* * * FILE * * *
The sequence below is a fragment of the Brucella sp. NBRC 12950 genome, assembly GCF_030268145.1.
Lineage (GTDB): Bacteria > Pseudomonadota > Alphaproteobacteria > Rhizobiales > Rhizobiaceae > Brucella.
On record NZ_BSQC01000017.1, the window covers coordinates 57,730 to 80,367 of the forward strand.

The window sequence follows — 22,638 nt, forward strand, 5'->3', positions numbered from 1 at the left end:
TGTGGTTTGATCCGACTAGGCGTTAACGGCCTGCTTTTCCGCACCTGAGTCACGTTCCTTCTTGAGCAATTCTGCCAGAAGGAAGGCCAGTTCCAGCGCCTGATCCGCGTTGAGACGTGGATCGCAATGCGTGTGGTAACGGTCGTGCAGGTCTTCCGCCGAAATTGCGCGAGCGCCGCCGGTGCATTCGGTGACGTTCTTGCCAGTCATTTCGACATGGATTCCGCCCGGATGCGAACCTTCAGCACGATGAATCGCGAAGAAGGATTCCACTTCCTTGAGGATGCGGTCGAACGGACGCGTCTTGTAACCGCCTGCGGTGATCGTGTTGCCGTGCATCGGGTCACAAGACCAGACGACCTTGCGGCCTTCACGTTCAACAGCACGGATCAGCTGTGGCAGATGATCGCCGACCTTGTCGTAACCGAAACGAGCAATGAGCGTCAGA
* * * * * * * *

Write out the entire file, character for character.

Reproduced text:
The sequence below is a fragment of the Brucella sp. NBRC 12950 genome, assembly GCF_030268145.1.
Lineage (GTDB): Bacteria > Pseudomonadota > Alphaproteobacteria > Rhizobiales > Rhizobiaceae > Brucella.
On record NZ_BSQC01000017.1, the window covers coordinates 57,730 to 80,367 of the forward strand.

The window sequence follows — 22,638 nt, forward strand, 5'->3', positions numbered from 1 at the left end:
TGTGGTTTGATCCGACTAGGCGTTAACGGCCTGCTTTTCCGCACCTGAGTCACGTTCCTTCTTGAGCAATTCTGCCAGAAGGAAGGCCAGTTCCAGCGCCTGATCCGCGTTGAGACGTGGATCGCAATGCGTGTGGTAACGGTCGTGCAGGTCTTCCGCCGAAATTGCGCGAGCGCCGCCGGTGCATTCGGTGACGTTCTTGCCAGTCATTTCGACATGGATTCCGCCCGGATGCGAACCTTCAGCACGATGAATCGCGAAGAAGGATTCCACTTCCTTGAGGATGCGGTCGAACGGACGCGTCTTGTAACCGCCTGCGGTGATCGTGTTGCCGTGCATCGGGTCACAAGACCAGACGACCTTGCGGCCTTCACGTTCAACAGCACGGATCAGCTGTGGCAGATGATCGCCGACCTTGTCGTAACCGAAACGAGCAATGAGCGTCAGA